PHILADELPHIA (AP) — Lisa McHale wishes her husband had lived long enough to learn more about the links between concussions and long-term brain injuries.
Her husband Tom, an All-Ivy athlete who played in 87 NFL games from 1987 to 1995, died of an overdose in 2008 after battling depression and a painkiller addiction. An autopsy later showed he suffered from traumatic brain injuries. But she said it helps that more players now go public with their neurological problems, including some of the thousands now suing the NFL over concussions.
"To know it wasn't his fault, that there was something going on neurologically, it helps," McHale said in Philadelphia on Tuesday, where lawyers for the NFL and for more than 4,200 former players argued over whether the complaints belong in federal court or, as the NFL believes, in arbitration.
A lawyer for the former players argued that the NFL "glorified" violence and profited from damaging hits to the head.
Players' lawyer David Frederick also accused the league of concealing the emerging science linking concussions to neurological problems for decades, even after the NFL created a Mild Traumatic Brain Injury committee in 1994. The panel was led by a rheumatologist.
"It set up a sham committee designed to get information about neurological risks, but in fact spread misinformation," Frederick argued at the pivotal federal hearing to determine if the complaints will remain in federal court.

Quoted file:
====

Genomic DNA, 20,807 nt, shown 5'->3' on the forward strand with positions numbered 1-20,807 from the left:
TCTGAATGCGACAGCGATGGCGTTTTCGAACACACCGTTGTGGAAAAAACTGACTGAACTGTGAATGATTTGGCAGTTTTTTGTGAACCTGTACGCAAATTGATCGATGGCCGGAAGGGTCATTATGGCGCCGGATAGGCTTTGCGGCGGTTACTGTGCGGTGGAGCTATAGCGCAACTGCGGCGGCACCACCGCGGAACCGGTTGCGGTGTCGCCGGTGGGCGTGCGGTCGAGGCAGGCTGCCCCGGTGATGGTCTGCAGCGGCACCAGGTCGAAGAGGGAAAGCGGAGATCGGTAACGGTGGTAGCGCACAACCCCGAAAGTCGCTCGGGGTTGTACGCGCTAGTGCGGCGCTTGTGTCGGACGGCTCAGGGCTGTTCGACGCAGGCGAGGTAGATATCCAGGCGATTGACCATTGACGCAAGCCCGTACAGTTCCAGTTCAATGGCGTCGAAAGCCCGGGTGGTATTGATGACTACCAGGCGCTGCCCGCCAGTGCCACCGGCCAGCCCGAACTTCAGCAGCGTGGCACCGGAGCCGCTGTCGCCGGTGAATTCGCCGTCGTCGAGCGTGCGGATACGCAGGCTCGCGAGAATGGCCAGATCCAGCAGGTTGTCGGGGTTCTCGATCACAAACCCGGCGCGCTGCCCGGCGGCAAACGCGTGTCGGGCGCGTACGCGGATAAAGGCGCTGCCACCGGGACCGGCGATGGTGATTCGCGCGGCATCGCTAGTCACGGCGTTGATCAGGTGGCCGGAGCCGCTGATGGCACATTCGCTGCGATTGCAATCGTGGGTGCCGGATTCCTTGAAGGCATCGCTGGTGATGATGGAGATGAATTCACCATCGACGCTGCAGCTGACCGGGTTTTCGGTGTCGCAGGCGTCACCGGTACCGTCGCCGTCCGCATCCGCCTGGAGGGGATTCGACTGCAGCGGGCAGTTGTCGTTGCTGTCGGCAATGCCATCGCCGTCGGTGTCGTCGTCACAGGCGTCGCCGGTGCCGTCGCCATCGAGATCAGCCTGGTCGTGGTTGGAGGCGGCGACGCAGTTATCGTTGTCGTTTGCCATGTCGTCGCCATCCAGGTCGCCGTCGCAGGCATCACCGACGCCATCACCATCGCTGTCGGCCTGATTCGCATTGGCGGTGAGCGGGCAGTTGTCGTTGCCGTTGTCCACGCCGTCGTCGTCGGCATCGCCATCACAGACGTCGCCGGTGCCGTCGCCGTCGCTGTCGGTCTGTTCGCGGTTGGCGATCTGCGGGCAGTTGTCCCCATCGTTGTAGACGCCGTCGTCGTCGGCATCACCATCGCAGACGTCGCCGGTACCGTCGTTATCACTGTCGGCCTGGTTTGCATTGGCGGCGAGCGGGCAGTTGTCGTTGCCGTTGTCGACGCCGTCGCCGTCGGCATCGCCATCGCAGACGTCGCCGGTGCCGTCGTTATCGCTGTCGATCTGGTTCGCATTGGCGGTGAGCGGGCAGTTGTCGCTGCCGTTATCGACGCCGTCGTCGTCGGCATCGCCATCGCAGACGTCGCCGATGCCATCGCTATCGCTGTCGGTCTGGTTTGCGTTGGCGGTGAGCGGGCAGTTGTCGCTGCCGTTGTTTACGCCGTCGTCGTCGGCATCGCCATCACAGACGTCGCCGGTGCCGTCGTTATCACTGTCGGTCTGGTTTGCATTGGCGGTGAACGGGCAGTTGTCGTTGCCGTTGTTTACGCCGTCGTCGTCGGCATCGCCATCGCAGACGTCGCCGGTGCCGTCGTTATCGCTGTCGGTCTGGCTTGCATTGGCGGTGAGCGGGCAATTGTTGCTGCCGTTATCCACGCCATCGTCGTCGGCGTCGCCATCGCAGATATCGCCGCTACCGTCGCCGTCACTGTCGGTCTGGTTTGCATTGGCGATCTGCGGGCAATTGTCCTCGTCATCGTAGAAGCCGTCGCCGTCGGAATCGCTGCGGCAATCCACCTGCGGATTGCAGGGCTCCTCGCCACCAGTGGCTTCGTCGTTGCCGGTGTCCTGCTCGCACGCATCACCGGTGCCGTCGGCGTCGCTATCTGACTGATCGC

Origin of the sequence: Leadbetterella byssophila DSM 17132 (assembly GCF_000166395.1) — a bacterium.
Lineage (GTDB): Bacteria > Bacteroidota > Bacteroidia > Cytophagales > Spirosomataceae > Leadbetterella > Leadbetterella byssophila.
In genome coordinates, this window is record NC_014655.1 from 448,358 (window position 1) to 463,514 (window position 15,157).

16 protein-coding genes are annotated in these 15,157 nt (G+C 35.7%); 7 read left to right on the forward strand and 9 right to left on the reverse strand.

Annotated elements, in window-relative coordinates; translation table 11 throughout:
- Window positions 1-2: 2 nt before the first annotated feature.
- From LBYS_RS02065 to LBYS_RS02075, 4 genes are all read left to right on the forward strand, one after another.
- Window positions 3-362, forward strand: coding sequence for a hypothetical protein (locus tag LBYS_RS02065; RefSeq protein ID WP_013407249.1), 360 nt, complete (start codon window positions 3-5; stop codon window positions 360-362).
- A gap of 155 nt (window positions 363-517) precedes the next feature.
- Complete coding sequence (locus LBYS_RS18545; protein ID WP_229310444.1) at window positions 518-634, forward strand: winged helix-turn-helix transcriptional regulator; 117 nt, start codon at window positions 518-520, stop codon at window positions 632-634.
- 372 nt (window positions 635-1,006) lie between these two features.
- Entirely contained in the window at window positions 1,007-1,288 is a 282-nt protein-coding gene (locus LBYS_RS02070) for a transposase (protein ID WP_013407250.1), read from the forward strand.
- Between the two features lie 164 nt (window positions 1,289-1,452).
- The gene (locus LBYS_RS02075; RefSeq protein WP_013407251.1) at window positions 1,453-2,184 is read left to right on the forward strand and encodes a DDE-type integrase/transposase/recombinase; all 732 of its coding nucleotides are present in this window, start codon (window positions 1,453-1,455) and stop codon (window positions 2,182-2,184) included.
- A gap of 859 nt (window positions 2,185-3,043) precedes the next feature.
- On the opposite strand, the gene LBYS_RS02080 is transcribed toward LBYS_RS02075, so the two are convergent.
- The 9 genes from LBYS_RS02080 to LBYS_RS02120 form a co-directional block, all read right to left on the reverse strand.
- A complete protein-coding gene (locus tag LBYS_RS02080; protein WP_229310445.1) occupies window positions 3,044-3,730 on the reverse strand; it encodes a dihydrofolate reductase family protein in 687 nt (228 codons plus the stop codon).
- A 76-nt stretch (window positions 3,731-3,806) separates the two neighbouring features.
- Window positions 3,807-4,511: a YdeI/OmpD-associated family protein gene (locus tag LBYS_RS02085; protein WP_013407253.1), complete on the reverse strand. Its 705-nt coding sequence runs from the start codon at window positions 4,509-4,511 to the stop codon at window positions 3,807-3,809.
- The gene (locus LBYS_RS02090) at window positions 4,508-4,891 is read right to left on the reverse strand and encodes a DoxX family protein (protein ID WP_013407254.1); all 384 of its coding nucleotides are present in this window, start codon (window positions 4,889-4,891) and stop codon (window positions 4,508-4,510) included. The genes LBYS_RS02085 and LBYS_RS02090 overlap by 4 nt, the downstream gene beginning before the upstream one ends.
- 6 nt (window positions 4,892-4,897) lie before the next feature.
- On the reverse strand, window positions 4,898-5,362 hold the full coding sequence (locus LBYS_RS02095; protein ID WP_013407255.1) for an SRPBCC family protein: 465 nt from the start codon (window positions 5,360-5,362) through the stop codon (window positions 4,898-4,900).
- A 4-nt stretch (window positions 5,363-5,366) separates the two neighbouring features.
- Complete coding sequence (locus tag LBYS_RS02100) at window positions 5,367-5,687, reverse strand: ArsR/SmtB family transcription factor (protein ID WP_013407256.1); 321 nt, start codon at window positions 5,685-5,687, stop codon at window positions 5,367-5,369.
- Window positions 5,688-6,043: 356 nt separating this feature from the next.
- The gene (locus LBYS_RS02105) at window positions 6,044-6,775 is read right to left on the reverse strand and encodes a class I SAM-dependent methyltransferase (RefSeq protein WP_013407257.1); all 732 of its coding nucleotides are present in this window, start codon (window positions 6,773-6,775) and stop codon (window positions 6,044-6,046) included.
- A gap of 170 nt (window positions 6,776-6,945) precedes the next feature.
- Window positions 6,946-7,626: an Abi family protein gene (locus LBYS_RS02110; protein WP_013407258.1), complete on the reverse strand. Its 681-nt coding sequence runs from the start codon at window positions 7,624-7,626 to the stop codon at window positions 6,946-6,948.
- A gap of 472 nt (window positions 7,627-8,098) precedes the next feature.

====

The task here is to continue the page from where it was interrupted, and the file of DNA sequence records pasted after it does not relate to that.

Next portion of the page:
U.S. District Judge Anita Brody's decision could be worth billions to either side.
About one-third of the league's 12,000 former players have joined the litigation. Some are battling dementia, depression or Alzheimer's disease, and fault the league for rushing them back on the field after concussions. Others are worried about future problems and want their health monitored.
A handful, including popular Pro Bowler Junior Seau, have committed suicide.
NFL lawyer Paul Clement insisted that teams bear the chief responsibility for health and safety under the players' collective bargaining agreement, along with the players and their union.
"The clubs are the ones who had doctors on the sidelines who had primary responsibility for sending players back into the game," Clement said at a news conference after the court hearing.
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